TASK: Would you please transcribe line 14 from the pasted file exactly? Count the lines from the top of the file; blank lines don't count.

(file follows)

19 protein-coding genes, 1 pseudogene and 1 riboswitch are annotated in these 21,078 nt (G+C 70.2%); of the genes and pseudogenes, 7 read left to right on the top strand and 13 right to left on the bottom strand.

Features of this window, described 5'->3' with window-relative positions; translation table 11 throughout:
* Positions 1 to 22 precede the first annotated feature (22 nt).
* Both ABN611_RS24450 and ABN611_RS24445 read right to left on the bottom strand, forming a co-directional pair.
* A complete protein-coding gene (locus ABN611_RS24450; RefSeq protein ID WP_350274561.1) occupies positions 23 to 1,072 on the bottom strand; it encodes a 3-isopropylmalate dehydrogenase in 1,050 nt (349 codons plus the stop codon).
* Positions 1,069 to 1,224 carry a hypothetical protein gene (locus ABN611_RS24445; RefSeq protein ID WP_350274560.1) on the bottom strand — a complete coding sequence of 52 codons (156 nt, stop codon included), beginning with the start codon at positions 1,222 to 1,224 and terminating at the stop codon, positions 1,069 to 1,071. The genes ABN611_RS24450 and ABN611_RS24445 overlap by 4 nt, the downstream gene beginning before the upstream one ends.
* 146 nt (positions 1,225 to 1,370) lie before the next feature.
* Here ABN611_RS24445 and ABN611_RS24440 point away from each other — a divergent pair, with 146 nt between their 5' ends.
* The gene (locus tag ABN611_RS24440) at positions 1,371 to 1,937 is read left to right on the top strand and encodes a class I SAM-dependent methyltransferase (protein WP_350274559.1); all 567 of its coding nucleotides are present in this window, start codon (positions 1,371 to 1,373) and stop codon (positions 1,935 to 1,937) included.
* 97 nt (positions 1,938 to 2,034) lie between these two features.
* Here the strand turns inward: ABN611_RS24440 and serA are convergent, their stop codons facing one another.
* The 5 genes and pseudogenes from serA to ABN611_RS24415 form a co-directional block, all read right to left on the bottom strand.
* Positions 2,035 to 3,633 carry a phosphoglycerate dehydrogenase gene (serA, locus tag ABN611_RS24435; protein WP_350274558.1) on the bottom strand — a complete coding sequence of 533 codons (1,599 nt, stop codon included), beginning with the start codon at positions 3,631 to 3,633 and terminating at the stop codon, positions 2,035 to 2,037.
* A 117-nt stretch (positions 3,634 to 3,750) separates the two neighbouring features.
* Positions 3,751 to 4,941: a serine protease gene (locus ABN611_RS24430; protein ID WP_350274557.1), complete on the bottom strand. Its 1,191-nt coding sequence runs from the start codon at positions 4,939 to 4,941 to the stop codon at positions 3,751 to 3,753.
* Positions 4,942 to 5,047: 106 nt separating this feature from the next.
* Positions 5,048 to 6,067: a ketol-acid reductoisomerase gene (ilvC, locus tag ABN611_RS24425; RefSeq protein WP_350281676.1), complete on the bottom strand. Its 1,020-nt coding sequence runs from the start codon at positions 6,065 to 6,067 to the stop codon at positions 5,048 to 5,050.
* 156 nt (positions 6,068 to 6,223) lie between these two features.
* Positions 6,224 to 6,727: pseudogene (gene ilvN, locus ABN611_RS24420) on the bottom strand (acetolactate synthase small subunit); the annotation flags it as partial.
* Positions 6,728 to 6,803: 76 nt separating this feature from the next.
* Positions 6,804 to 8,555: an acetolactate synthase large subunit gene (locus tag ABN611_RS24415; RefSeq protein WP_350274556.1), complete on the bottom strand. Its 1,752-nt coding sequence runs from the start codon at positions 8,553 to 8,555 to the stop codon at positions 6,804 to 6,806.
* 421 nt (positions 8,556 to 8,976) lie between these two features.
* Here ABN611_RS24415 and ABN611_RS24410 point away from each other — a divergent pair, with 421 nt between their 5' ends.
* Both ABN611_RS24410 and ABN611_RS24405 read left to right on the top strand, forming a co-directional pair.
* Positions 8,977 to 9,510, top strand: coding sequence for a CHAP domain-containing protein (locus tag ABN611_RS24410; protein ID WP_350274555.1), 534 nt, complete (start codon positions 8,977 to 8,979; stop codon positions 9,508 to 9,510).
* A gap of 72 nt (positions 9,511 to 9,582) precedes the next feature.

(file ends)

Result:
* A 117-nt stretch (positions 3,634 to 3,750) separates the two neighbouring features.